promoting effective patient-provider communication.
    Variations in cultural conceptions of health and illness
    can affect how individuals explain illness regarding dis-
    ease progression, and appropriate treatment (Thompson,
    Whaley, & Stone, 2011). Interpersonal communication
    in one’s social network often helps an individual deter-
    mine if symptoms warrant healthcare-seeking behavior
    (Hay, 2008) and provides additional opportunities for
    defining beliefs surrounding the level of harm posed
    by a health threat (Aikens, Nease, & Klinkman, 2008).
    As part of these conversations, lay ideas (Leventhal,
    Leventhal, & Cameron, 2001) about causes and effects of
    health-related issues are exchanged and used to convey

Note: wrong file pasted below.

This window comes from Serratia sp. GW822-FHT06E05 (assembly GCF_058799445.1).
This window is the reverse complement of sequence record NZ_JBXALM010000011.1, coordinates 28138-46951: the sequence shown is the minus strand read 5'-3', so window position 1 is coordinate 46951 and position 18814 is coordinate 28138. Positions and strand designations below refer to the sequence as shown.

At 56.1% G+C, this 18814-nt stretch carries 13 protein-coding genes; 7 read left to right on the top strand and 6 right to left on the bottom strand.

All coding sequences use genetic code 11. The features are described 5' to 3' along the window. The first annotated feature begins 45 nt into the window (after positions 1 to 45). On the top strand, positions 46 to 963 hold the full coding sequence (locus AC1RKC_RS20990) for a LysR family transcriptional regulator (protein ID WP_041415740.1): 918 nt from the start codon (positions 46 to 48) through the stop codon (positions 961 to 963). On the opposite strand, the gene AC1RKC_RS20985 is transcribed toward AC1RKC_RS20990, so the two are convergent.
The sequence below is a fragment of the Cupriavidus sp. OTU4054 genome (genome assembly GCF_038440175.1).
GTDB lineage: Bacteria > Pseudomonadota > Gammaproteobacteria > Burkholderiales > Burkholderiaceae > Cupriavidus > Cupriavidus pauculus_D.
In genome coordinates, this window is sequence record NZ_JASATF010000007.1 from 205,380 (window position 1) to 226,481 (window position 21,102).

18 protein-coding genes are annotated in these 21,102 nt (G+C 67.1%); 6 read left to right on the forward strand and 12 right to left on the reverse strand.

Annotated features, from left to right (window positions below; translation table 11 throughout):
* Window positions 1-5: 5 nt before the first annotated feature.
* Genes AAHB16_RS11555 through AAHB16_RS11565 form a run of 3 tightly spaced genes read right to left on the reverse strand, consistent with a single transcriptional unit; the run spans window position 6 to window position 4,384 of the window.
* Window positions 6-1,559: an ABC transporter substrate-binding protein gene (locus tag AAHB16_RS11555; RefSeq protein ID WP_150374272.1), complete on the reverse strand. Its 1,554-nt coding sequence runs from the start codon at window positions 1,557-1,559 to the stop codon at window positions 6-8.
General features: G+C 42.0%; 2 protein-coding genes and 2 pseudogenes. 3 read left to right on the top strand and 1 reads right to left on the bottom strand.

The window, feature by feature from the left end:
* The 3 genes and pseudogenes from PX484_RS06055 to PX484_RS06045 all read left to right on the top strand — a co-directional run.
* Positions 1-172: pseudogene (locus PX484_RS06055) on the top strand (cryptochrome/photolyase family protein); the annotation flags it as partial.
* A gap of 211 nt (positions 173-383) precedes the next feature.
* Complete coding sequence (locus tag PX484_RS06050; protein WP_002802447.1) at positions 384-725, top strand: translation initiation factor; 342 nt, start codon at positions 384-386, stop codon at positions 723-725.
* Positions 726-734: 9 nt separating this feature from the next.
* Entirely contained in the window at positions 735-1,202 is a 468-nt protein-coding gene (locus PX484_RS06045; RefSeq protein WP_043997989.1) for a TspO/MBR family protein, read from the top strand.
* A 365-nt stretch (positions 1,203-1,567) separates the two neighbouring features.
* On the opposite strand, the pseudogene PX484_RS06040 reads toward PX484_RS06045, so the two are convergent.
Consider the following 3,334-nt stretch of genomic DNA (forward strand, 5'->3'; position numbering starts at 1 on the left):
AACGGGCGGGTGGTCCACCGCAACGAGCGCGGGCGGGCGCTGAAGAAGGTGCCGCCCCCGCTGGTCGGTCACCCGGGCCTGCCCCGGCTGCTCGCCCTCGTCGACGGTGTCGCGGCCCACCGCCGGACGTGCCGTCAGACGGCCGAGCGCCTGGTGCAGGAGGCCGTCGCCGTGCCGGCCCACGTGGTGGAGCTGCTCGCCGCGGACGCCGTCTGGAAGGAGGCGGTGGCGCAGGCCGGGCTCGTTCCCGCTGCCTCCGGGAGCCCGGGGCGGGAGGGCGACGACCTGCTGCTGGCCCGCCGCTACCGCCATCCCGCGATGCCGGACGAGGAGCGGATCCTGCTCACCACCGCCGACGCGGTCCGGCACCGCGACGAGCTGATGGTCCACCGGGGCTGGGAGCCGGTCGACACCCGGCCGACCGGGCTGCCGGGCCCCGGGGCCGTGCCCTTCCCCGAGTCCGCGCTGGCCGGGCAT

< Previous Page AA K R + .... explanations for understanding and managing health threats. p. 272 Variations in how individuals explain health and ill- ness can affect access to health care and mortality rates (Furnham & Baguma, 1999). According to Thompson et al. (2011), these factors can influence a healthcare pro- vider's response to a patient's description of his or her health-related experiences and recommendation for a suit- able course of action. In addition, such cultural variations often present challenges in patient-provider communica- tion interactions because healthcare providers may hold perspectives on illness and health that differ from how patients explain health-related issues in question. Prior research has shown that when healthcare providers ignore the importance of cultural patterns in conceptualizing health and illness, effective delivery of care and treatment can be compromised (Knibb & Horton, 2008). Because healthcare decisions often depend on what patients communicate to their healthcare providers about symptoms they experience, ignoring how these experi- ences are shaped by cultural notions about risk, sensations, and perceptions of the impact of illness on daily routines presents challenges to enhancing quality of care (Garro, 2000). One way to avoid minimizing the role of cultural variations in shaping beliefs about health and illness is to encourage healthcare providers to give patients ample opportunities to describe their symptoms in their own words (Galland, 2005). This allows for patients and health- care providers to coconstruct explanations for illnesses more effectively (Frosch & Kalpan, 1999). Community Health Campaigns Health campaigns, in general, are organized collective com- munication efforts to facilitate public health-promoting attitudes, values, beliefs, and/or behaviors regarding a particular health-related domain of activity or risk. Health campaigns seeking to promote behavior change encounter challenges among disadvantaged communi- ties in developed and developing countries (Roberto, Murray-Johnson, & Witte, 2011). Scholars have identi- fied a variety of factors that contribute to difficulties in reaching some communities, including stigmatization of certain behaviors and health conditions, marginaliza- tion of community members, and shortage of essential resources (Hogan & Palmer, 2005). In such cases, win- ning support and commitment of community members Ć 000= 4:12 273 becomes key for the success of any health campaign. In order to achieve this, a people-centered approach known as community mobilization can be implemented (Dear- ing, Gaglio, & Rabin, 2011). Community mobilization empowers community members and the target audience as invested stakeholders (i.e., any entity or party whose outcomes are affected by the health risk or campaign) and gaining their support for attainment of campaign objectives (e.g., Bigdon & Sachitanandam, 2003). K A few theories help explain how changes can be achieved through community-level interventions. Under the umbrella of community change theory, Thompson and Kinne (1999) surveyed studies using change theories across individual, organizational, societal, and environ- mental levels. Under this framework, the use of individual behavioral change theory to explain population-level phe- nomena is based on a systems perspective of a community (Rice & Foote, 2013). This perspective considers commu- nity to be part of a larger dynamic system that is connected to other sectors and organizations. Within such a system, a change in one sector signifies a change in others. Theories explaining human behavior and social advocacy strategies offer another set of models for promoting change within a community. Often, these models work best when used in tandem to promote behavior change in a community. Health campaigns targeting individual-level outcomes, such as lower smoking initiation rates among minors combined with efforts involving greater enforcement of laws penalizing tobacco sales to youth under the age of 18 (Dorfman & Wallack, 2012), can increase likelihood of attaining public health objectives compared to using one approach alone. < Another strategy for developing of community health campaigns is social marketing. Social marketing applies marketing techniques developed in the commercial sector to develop campaigns that are prosocial in nature and can promote social good (Lee & Kotler, 2011). These techniques rely on ideas of exchange between the target population and health communication campaign sponsors, ongo- ing research for understanding the needs of the target population, and marketing mix (Lee & Kotler, 2011). The marketing mix refers to the combination of the four Ps AA R + .... Chapter 19: Health Communication p. 273 of marketing. The first of the four Ps is the product, or the new behavior or idea being "sold," and what benefits it offers the target audience when adopted. The second is price, or any barriers to adopting the new behavior or idea. The third is promotion, which includes the com- munication strategy used to convey and publicize the message content. The fourth is the place where the target audience can gain access to the product. Positioning, or the strategy used to position the product in the context of competitors, although technically not part of the four Ps, is often used in conjunction with them. Community-based prevention programming (CBPM) projects combine social marketing and community-based approaches to achieve desired results. Some recent examples of CBPM cam- paigns have addressed issues such as alcohol and tobacco use prevention (Bryant et al., 2007) and physical activity promotion among youth (Bryant et al., 2010). In order to correctly execute the process of launch- ing community-level interventions, a number of steps are required. These steps represent a five-stage process outlined by Bracht, Kingsbury, and Rissel (1999). The first step is to conduct a thorough community analy- sis to provide a profile of important qualities, such as resources, norms, beliefs, and values, that characterize the community. The second step calls for the design and initiation of campaign activities that include organiz- ing partnerships with community members, increasing community participation, and laying the framework to launch the campaign to the wider community. The third step involves implementation of the campaign, which includes monitoring and refinement of the campaign strategy and coordination with community partners. During the fourth step, the community foundation for maintaining and consolidating campaign efforts is established, and campaign elements are incorporated into the community for the long term. Determin- ing effectiveness of campaign activities in achieving objectives, identifying lessons learned for improving campaign activities, and revising the community analy- sis for future campaigns represent the types of activities typically performed at the fifth step. This step also assists with future campaign development. 000 Next Page Ć4:12 ● . 274 | Part III: Knowing Where We Are and What Our Communication Is Doing 274 Box 19.1 Ethical Issues It should be clear from this chapter that health communication is multifaceted and pervasive. Two broad ethical issues discussed here elaborate on principles presented in this chapter. 0 K R + Paternalism and Therapeutic Privilege All new physicians pledge the Hippocratic Oath, originally written about 2,500 years ago. It includes a promise for physicians to use their best ability and judgment on behalf of their patients. For centuries, this was practiced by physicians making treatment decisions "for" patients rather than "with" patients. Many patient advocates and health ethicists now argue that such a paternalistic approach to practicing medicine disrespects patients and their families (du Pré, 2014). The paternalistic model of provider-patient communication privileges the physician's priorities and biomedical knowledge over the patient's priorities and experiential knowledge. Support is increasing for replacing such paternalism with a partnership model that includes multiple perspectives when making health and treatment decisions. Communicating Public Health Campaigns In the study of health communication, health campaigns research is at the intersection of public health and health communication research. The use of the term communica- tion in a public health communication campaign indicates < The concept of therapeutic privilege is related to paternalism in that it refers to physicians withholding infor- mation from patients if they think disclosing the formation would do more harm than good (du Pré, 2014). Therapeutic privilege is more complex than patient-provider communication, however. Family relationships, family communication rules, as well as cultural norms involving health, illness, and death also come into play in how individuals view therapeutic privilege. Sometimes patients' families request that physicians withhold information from patients for the sake of emotional well-being. As an advanced student of communication, it would be an interesting exercise for you to discuss therapeutic privilege with your family members. Health Literacy According to the CDC (2019), health literacy is "the degree to which individuals have the capacity to obtain, process, and understand basic health information and services needed to make appropriate health decisions" (p. 3). Health literacy affects how patients and their families understand causes, treatments, and outcomes of health conditions and how they use that understanding to guide their behavior and decisions. Lower health literacy may lead patients to allow others to make their healthcare decisions for them rather than being active participants in their healthcare decisions. The American Medical Association (AMA) encourages patients to ask their healthcare providers three questions: What is my main problem? What do I need to do? AA .... • Why is it important for me to do this? You can see the physician privilege in this attempt to address the health literacy gap between patients and provid- ers. How might these questions be revised to account for a partnership model of patient-provider communication? Some public health and communication researchers encourage the use of "plain language" in written materials about health to account for different levels of health literacy. This includes carefully evaluating the grade level of written materials and how numbers, graphs, and pictures can be used to improve understanding for a wide range of patients and their families. p. 274 that a campaign message is doing more than hoping to improve health. According to Atkin and Rice (2013), public health communication campaigns are a "purposive attempt to inform or influence behaviors in large audi- ences within a specified time period using an organized set of communication activities and featuring an array of Next Page Ć= 4:12 275 mediated messages in multiple channels generally to pro- duce noncommercial benefits to individuals and society" (p. 3). In other words, health communication campaigns have important characteristics of being strategic- (i.e., not accidental), theory- and research-driven efforts that use mediated communication channels to improve health. < K Communication campaigns can be an effective strategy for reaching mass audiences. Meta-analytic studies have consistently found support for carefully designed cam- paigns to improve health behavior (e.g., Derzon & Lipsey, 2002; Snyder & LaCroix, 2013). Campaigns are developed and tested via three stages of campaign evaluation: for- mative evaluation, process evaluation, and summative evaluation (Atkin & Freimuth, 2013). The formative evaluation stage is the design stage in which campaign planners make critical decisions regard- ing the theoretical framework, goals, audience, channel(s), and materials (Atkin & Freimuth, 2013). The most common theoretical frameworks used in campaigns are discussed at the end of this section. Successful campaigns are focused on very specific goals. Campaign planners are responsible for understanding the research landscape related to the primary campaign goals, including relevant trends and previous research on the (a) behavior (e.g., stop smoking, eat more vegetables), (b) type of change (e.g., awareness, attitudinal, behavioral), and (c) level of change (e.g., individual, organizational, societal) being sought. When determining a segmented audience to target, a clear group of similar individuals (e.g., adults, youth, ethnic groups, teachers, community members) and the mediated communication channel most likely to reach those individuals should be identified (Atkin & Freimuth, 2013). Few modern campaigns adhere to only one channel; most campaigns use multiple channels, one of which is typically Internet based (Helme, Savage, & Record, 2015). Finally, the campaign materials must be designed. Cam- paign materials are most often adapted from previous campaigns that were successful. With careful testing and retesting, new materials can also be designed. Regard- less of whether materials are adapted or designed from scratch, messages should be tested with focus groups of the target population before implementation (Atkin & Freimuth, 2013). Research has found that thorough for- mative evaluation processes contribute most significantly to the success of a campaign (Noar, 2006), and that a lack of thorough formative evaluation is a primary reason for an unsuccessful campaign (Smith, 2002). AA R + .... Chapter 19: Health Communication The process evaluation stage occurs when campaign materials are implemented. This stage consists of activ- ities that can confirm that the implementation plan is going forward (Valente & Kwan, 2013). Decisions made during the formative evaluation stage that are relevant here include the channels the message will appear on (e.g., specific stations, papers, websites), the frequency with which the messages will be distributed (e.g., air once an hour, run constantly on a website, placed in 100 locations), and how long the messages will be viewable to audiences (i.e., the amount of time the campaign will run). Activities for confirming that the campaign implementation plan is on track include checking that messages are airing on the chosen channels at the desired time (e.g., on the radio and TV) and periodically visiting locations where mes- sages were placed to confirm that they are still present and undamaged; this includes confirming that Internet-based channels are still operating correctly. The process evalua- tion stage is critical because if the implementation plan is not being implemented as planned, then campaign effec- tiveness can be significantly compromised. The final stage is the summative evaluation stage, in which campaign effectiveness is assessed. During this stage, researchers determine whether they have achieved their campaign goals of improving health among their target population (Valente & Kwan, 2013). Effectiveness is primar- ily determined using quantitative data collected through large-scale quasi-experiments to compare behavioral dif- ferences in the target population before, during, and after campaign implementation. Importantly, campaigns do not seek to cause massive amounts of change; a small amount of change can be statistically supported as a significant change in behavior, and thus an effective campaign (Helme et al., 2015). The most important step in this stage is the sharing of results for future campaign planners to learn from. In short, public health communication campaigns are an effective way to change and improve health behavior (Derzon & Lipsey, 2002; Snyder & LaCroix, 2013). Conclusion Illness is the night side of life, a more onerous citizenship. Everyone who is born holds dual citizenship, in the king- dom of the well and in the kingdom of the sick. Although we all prefer to use only the good passport, sooner or later each of us is obliged, at least for a spell, to identify ourselves as citizens of that other place. (Sontag, 1977, p. 3) p. 275 Next Page Ć= 4:14 197 attitude and behavior change. This chapter presents theoret- ical and practical understandings of argumentation and the process of persuasion. In particular, three categorizations of argument formation are reviewed (deductive, inductive, abductive), as well as theoretical understandings of the persuasive process as it appears generally, interpersonally, and socially. Although mass mediated communication is also essential to understanding persuasive processes, the role of media for persuasive processes (referred to as media effects) is examined in the media chapter. Argumentation Some days it can feel like the sole purpose of communi- cation is to argue. Everyone wants something, and almost everything seems to seek to influence. In the contemporary media environment, people are inundated by text, smell, sound, touch, image, and social forms of influence. This is not surprising; control over one's environment is a funda- mental survival advantage and reflects an intrinsic tendency. One of the most elemental discursive approaches we use to influence others is that of argument (see also: Chapters 3 and 4). Arguments are forms of convergence-seeking discourse that refer to "communicative attempts to reach accord with the minds or behavior of another person" or persons (Canary & Seibold, 2010, p. 12). Thus, argument is inherently an attempt to seek agreement-attempts that often share similarities across contexts. There are at least four primary forms in which arguments are structured: deductive, inductive, abductive, and warrantable. K Deduction Ancient philosophers were greatly concerned with seek- ing some form of argument that produced more reliable claims to truth. In speculating on the need for an ethical approach to influence, they formalized a way of thinking that has come to be known as deduction. Deduction is a form of reasoning from general to particulars. Its ideal- ized structure is summarized by the syllogism (Hacking, 2013). Deduction is involved in the form of a highly flexible structural template. For example, consider the following deductive chain of hypotheses: Major premise (MjP): Communication majors are more rhetorically competent than other college majors. < AA R + .... Chapter 14: Argument, Persuasion, and Influence Minor premise (MnP): Rhetorical competence is pos- itively related to career success. Conclusion (Cncl): Therefore, communication majors will have greater career success than other majors. There are many derivations of such syllogisms that represent causal schemata or informal ways of think- ing (Khemlani, Barbey, & Johnson-Laird, 2014). See the following example: MjP: A causes B (e.g., recessions cause unemployment). MnP: B prevents C (e.g., lowering taxes produces economic recovery). Cncl: Therefore, A prevents C. (e.g., we should lower taxes to reduce unemployment). Aristotle recognized the challenges of example and syllogism as forms of persuasion and formulated an alter- native form of persuasion he named enthymeme, which is a syllogism with one or more suppressed propositions that is filled in by the audience. Suppose a presidential candidate says, "My opponent still has not released his tax returns, so what is he hiding?" The implication of this statement is for audience members to think, "Why would anyone refuse to release his or her taxes? It must be because that person is hiding something incriminat- ing." At no point did the candidate's statement explicitly say, "My opponent is a criminal." But, it is assumed that the audience is likely to think this, and, consequently, it does not need to be expressly stated. Many advertisements operate using an enthymematic structure. An ad for men's fragrance that shows beautiful women leaping to caress a man after he sprays on the fragrance is essentially making an enthymeme: MjP: Absent this fragrance, the character in the com- mercial was alone. MnP: Having sprayed this fragrance, the character in the commercial attracted women. Cncl: If I buy and use this fragrance, I will attract women. p. 197 There are at least two attractive features to this form of argument. First, by not making all the claims of the Next Page Ć